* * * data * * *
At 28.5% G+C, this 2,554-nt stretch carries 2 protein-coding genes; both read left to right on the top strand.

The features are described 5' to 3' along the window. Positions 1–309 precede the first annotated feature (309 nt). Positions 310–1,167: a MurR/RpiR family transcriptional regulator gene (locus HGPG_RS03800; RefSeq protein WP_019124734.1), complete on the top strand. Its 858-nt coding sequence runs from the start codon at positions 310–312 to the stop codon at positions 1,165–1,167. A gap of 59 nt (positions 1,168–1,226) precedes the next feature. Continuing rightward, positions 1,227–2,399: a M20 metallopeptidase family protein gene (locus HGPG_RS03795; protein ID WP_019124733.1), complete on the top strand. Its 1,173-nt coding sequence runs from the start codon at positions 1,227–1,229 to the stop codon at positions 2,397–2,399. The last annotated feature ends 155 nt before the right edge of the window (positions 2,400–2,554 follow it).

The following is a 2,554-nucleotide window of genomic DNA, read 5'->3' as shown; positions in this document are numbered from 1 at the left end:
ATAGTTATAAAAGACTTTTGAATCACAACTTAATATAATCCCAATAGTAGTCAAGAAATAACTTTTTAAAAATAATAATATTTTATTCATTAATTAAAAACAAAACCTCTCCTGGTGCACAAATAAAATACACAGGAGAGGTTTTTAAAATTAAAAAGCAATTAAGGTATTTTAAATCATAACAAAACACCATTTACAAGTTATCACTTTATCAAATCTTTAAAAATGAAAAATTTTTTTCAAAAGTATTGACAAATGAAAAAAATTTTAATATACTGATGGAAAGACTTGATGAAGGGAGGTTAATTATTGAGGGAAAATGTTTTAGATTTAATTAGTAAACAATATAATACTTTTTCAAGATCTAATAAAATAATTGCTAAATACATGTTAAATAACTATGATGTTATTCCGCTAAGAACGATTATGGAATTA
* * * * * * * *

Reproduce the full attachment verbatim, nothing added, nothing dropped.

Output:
At 28.5% G+C, this 2,554-nt stretch carries 2 protein-coding genes; both read left to right on the top strand.

The features are described 5' to 3' along the window. Positions 1–309 precede the first annotated feature (309 nt). Positions 310–1,167: a MurR/RpiR family transcriptional regulator gene (locus HGPG_RS03800; RefSeq protein WP_019124734.1), complete on the top strand. Its 858-nt coding sequence runs from the start codon at positions 310–312 to the stop codon at positions 1,165–1,167. A gap of 59 nt (positions 1,168–1,226) precedes the next feature. Continuing rightward, positions 1,227–2,399: a M20 metallopeptidase family protein gene (locus HGPG_RS03795; protein ID WP_019124733.1), complete on the top strand. Its 1,173-nt coding sequence runs from the start codon at positions 1,227–1,229 to the stop codon at positions 2,397–2,399. The last annotated feature ends 155 nt before the right edge of the window (positions 2,400–2,554 follow it).

The following is a 2,554-nucleotide window of genomic DNA, read 5'->3' as shown; positions in this document are numbered from 1 at the left end:
ATAGTTATAAAAGACTTTTGAATCACAACTTAATATAATCCCAATAGTAGTCAAGAAATAACTTTTTAAAAATAATAATATTTTATTCATTAATTAAAAACAAAACCTCTCCTGGTGCACAAATAAAATACACAGGAGAGGTTTTTAAAATTAAAAAGCAATTAAGGTATTTTAAATCATAACAAAACACCATTTACAAGTTATCACTTTATCAAATCTTTAAAAATGAAAAATTTTTTTCAAAAGTATTGACAAATGAAAAAAATTTTAATATACTGATGGAAAGACTTGATGAAGGGAGGTTAATTATTGAGGGAAAATGTTTTAGATTTAATTAGTAAACAATATAATACTTTTTCAAGATCTAATAAAATAATTGCTAAATACATGTTAAATAACTATGATGTTATTCCGCTAAGAACGATTATGGAATTA